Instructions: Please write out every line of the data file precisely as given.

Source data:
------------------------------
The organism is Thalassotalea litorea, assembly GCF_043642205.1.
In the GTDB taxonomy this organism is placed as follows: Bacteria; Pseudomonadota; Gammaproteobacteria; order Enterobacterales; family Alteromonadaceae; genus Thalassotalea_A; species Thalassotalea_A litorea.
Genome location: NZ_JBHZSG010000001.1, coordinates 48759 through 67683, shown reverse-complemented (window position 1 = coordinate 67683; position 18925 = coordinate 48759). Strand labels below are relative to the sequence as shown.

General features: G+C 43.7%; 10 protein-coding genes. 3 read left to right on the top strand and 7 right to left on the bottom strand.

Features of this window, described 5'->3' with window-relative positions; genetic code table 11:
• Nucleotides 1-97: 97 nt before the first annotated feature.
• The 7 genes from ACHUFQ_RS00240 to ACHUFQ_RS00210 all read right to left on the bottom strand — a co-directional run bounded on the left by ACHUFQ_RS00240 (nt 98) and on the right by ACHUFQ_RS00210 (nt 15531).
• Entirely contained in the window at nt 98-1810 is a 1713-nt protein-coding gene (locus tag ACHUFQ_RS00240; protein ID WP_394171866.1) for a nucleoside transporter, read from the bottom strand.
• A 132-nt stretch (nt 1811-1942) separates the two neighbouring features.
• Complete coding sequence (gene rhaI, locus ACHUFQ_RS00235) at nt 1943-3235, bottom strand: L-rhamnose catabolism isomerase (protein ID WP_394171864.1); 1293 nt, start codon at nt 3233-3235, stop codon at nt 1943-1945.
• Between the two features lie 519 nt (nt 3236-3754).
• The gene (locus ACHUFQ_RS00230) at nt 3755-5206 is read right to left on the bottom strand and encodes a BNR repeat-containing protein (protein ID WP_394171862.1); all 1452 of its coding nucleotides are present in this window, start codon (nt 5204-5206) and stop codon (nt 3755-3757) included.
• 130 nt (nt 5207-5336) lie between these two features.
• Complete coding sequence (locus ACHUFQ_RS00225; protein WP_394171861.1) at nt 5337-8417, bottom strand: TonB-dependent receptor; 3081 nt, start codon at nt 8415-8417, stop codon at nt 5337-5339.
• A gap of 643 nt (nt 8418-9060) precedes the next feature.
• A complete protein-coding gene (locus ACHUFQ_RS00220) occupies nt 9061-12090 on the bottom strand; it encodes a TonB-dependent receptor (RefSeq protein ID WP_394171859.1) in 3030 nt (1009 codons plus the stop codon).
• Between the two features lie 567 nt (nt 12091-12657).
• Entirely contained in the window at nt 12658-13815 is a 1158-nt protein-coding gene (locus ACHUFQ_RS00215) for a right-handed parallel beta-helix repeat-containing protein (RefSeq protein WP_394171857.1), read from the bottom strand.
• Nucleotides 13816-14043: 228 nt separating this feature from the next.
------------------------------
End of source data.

The organism is Thalassotalea litorea, assembly GCF_043642205.1.
In the GTDB taxonomy this organism is placed as follows: Bacteria; Pseudomonadota; Gammaproteobacteria; order Enterobacterales; family Alteromonadaceae; genus Thalassotalea_A; species Thalassotalea_A litorea.
Genome location: NZ_JBHZSG010000001.1, coordinates 48759 through 67683, shown reverse-complemented (window position 1 = coordinate 67683; position 18925 = coordinate 48759). Strand labels below are relative to the sequence as shown.

General features: G+C 43.7%; 10 protein-coding genes. 3 read left to right on the top strand and 7 right to left on the bottom strand.

Features of this window, described 5'->3' with window-relative positions; genetic code table 11:
• Nucleotides 1-97: 97 nt before the first annotated feature.
• The 7 genes from ACHUFQ_RS00240 to ACHUFQ_RS00210 all read right to left on the bottom strand — a co-directional run bounded on the left by ACHUFQ_RS00240 (nt 98) and on the right by ACHUFQ_RS00210 (nt 15531).
• Entirely contained in the window at nt 98-1810 is a 1713-nt protein-coding gene (locus tag ACHUFQ_RS00240; protein ID WP_394171866.1) for a nucleoside transporter, read from the bottom strand.
• A 132-nt stretch (nt 1811-1942) separates the two neighbouring features.
• Complete coding sequence (gene rhaI, locus ACHUFQ_RS00235) at nt 1943-3235, bottom strand: L-rhamnose catabolism isomerase (protein ID WP_394171864.1); 1293 nt, start codon at nt 3233-3235, stop codon at nt 1943-1945.
• Between the two features lie 519 nt (nt 3236-3754).
• The gene (locus ACHUFQ_RS00230) at nt 3755-5206 is read right to left on the bottom strand and encodes a BNR repeat-containing protein (protein ID WP_394171862.1); all 1452 of its coding nucleotides are present in this window, start codon (nt 5204-5206) and stop codon (nt 3755-3757) included.
• 130 nt (nt 5207-5336) lie between these two features.
• Complete coding sequence (locus ACHUFQ_RS00225; protein WP_394171861.1) at nt 5337-8417, bottom strand: TonB-dependent receptor; 3081 nt, start codon at nt 8415-8417, stop codon at nt 5337-5339.
• A gap of 643 nt (nt 8418-9060) precedes the next feature.
• A complete protein-coding gene (locus ACHUFQ_RS00220) occupies nt 9061-12090 on the bottom strand; it encodes a TonB-dependent receptor (RefSeq protein ID WP_394171859.1) in 3030 nt (1009 codons plus the stop codon).
• Between the two features lie 567 nt (nt 12091-12657).
• Entirely contained in the window at nt 12658-13815 is a 1158-nt protein-coding gene (locus ACHUFQ_RS00215) for a right-handed parallel beta-helix repeat-containing protein (RefSeq protein WP_394171857.1), read from the bottom strand.
• Nucleotides 13816-14043: 228 nt separating this feature from the next.